Very interesting! Could you say how open you think they are to planning for global catastrophic risks?
(disclaimer: this is my opinion)
In short: Spanish civil protection would not as of today consider making plans to address specific GCRs
There is this weird tension where they believe that resilience is very important, and that planning in advance is nearly useless for non-recurring risks.
The civil protection system is very geared towards response. Foresight, mitigation and prevention seldom happens.This means they are quite keen on improving their general response capacity but they have no patience for hypotheticals. So they would not consider specific GCRs.
Even if they wanted to address GCRs, their hands are relatively tied (at least at the national level) - the risks they do specific preparation for are encoded in the law and modifying the list of priority risks would require passing an amendment.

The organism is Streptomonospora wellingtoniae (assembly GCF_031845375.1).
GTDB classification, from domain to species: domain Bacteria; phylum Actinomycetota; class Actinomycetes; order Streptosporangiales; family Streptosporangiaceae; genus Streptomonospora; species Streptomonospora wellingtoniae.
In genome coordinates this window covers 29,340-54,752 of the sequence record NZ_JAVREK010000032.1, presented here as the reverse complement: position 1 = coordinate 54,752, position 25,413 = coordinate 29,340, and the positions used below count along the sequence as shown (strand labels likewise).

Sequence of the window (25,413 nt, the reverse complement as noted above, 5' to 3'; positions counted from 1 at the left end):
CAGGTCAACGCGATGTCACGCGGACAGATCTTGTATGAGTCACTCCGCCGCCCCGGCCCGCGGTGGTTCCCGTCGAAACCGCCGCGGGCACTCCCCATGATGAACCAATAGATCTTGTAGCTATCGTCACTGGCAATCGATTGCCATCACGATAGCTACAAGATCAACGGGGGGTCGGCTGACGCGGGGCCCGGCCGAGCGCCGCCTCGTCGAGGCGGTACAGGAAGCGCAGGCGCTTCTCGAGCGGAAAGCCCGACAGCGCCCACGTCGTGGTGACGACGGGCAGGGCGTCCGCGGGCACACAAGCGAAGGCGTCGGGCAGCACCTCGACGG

In their opinion some things like geomagnetic storms which could theoretically unleash a global catastrophe are to be addressed by the generalist response plans. And, at least one high ranked person thinks a specific plan for responding to solar storms and similar risks is could be created, but not without a coordinated technical and policy response at the European level.
On the other hand we have seen some autonomies that have enacted their own special civil protection plans independently, but for minor risks (eg coastal environmental protection).And for example Madrid’s city hall wants to have better maps of which expertise is needed and where to find it for conceivable future emergencies.
Also bear in mind that while civil protection is a very important part of risk management in Spain, it is not the only part. The national security system and other organizations might have different attitudes towards GCRs.